Varieties of lemons


There are many varieties of lemons grown worldwide. Often the physical differences between lemons of the same variety are greater than the differences between two different varieties, curiosities of nature.

There are numerous varieties of lemons that although variations of features among them there are no differences between the same fruits as those between the different varieties of oranges and tangerines, for example appreciate. As mentioned, it is often impossible to distinguish one variety from another since the variation that can exist between the fruits of one tree is as large as that may occur between fruits of different varieties.

We list the different varieties of lemon grown in different citrus growing areas of the world:

Meyer: is a hybrid of lemon, orange and mandarin. Its big and rounded fruit, with a small nipple, much like orange. The bark is yellowish-orange color, smooth, soft, thin and lacks the characteristic aroma of lemon. The flesh is deep yellow, very juicy and tender. It has enough seeds. It is of Chinese origin but gets its name from the person who first imported to USA: Frank Meyer.

Eureka: the fruit has a smooth bark medium or thin thickness, although it has some roughness especially if grown in Mediterranean climates. This seed contains few lemon and juice has a high level of acidity. This variety was selected from a population in California from germination lemon, lemon beans imported from Italy.

Lisbon: the fruit is very similar to the eureka variety, but has a less pronounced nipple and bark texture is rougher. Levels of juice and its acidity themselves are similar to those of eureka. It is believed that this strain of American origin has its antecedent in the gallego portuguese variety, hence its name.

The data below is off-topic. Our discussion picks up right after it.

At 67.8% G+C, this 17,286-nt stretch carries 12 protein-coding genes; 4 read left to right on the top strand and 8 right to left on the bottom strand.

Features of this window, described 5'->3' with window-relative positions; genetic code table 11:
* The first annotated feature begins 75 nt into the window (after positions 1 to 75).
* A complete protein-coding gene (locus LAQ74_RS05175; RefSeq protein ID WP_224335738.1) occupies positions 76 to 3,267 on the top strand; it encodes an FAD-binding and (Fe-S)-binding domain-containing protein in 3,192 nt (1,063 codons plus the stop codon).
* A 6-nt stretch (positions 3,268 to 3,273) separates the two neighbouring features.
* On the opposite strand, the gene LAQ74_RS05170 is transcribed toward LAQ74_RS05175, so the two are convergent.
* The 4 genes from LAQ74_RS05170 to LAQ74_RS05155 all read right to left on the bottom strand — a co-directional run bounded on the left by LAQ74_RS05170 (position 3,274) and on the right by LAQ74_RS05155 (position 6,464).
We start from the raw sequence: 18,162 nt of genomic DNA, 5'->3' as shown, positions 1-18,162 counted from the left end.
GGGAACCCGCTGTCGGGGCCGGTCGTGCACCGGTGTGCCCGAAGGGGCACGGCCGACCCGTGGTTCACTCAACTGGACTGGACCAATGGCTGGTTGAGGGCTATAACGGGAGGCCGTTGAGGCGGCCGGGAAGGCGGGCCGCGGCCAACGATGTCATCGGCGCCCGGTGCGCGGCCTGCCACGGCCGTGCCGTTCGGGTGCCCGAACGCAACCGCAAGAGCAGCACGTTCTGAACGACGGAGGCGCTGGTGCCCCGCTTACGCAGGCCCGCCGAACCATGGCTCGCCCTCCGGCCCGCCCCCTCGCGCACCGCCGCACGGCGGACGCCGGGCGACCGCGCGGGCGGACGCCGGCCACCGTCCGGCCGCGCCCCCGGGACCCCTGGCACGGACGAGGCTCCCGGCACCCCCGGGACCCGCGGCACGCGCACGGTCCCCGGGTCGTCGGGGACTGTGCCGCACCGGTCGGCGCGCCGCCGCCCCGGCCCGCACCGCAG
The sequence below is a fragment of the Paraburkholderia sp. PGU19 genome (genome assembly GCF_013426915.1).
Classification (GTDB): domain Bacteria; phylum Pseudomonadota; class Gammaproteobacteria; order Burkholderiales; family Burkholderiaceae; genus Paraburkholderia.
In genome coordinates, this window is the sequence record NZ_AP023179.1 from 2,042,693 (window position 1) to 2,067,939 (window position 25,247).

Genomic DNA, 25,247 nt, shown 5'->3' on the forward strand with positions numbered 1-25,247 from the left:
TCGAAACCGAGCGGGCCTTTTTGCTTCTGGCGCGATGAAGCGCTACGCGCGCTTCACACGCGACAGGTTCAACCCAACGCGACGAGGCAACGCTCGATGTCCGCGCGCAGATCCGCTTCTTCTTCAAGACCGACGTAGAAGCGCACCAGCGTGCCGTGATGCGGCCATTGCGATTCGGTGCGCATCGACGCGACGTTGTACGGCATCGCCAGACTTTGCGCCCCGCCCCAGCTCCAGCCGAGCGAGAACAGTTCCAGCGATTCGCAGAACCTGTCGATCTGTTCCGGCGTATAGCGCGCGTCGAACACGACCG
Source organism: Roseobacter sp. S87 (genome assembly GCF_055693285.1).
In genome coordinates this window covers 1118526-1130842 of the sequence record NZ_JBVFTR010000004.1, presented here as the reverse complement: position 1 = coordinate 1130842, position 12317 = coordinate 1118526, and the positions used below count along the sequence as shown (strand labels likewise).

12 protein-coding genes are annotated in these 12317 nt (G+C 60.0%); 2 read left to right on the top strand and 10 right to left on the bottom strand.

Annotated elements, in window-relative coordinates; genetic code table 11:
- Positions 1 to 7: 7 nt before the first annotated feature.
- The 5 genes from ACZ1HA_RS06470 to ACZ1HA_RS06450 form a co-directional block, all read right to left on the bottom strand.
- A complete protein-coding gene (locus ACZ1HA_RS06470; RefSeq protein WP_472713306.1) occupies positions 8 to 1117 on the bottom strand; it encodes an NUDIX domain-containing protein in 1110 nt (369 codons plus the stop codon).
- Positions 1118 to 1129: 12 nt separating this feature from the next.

Femminello: this range encompasses lemons different selections of medium size, relatively thick crust and juice content lower than other varieties, though more acid. The quantity of seeds is not uniform and this will depend on the crop. The femminello variety represents the bulk of Italian production.

Interdonato: This variety has a large, elongated and smooth but poor in fruit juice. His skin is thin and the pulp is divided into 6-7 segments with very few seeds, almost nonexistent. Nizza (Sicily) is the birthplace of the Italian variety.

Kütdiken: is the variety that is grown in greater quantities in Turkey, along with the Interdonato lemon variety. It has similar features to Femminello and eureka lemons, which is why it is believed that its origin is Italian.

Verna: It is a result of rather large size. Its major physical features are its pronounced nipple and well developed neck. The bark is thick, rough and irregular but the flesh is tender and juice has adequate acidity. This variety is the most widespread in the Spanish countryside.

Fine: also known as Primofiori. It is a spherical or oval fruit with a short, smooth, thin crust nipple. The flesh is juicy with high juice content and very few seeds. The tree has thorns. This Spanish variety coming from a seed germination lemon common Vega del Segura River.

Source: FruiTrop Focus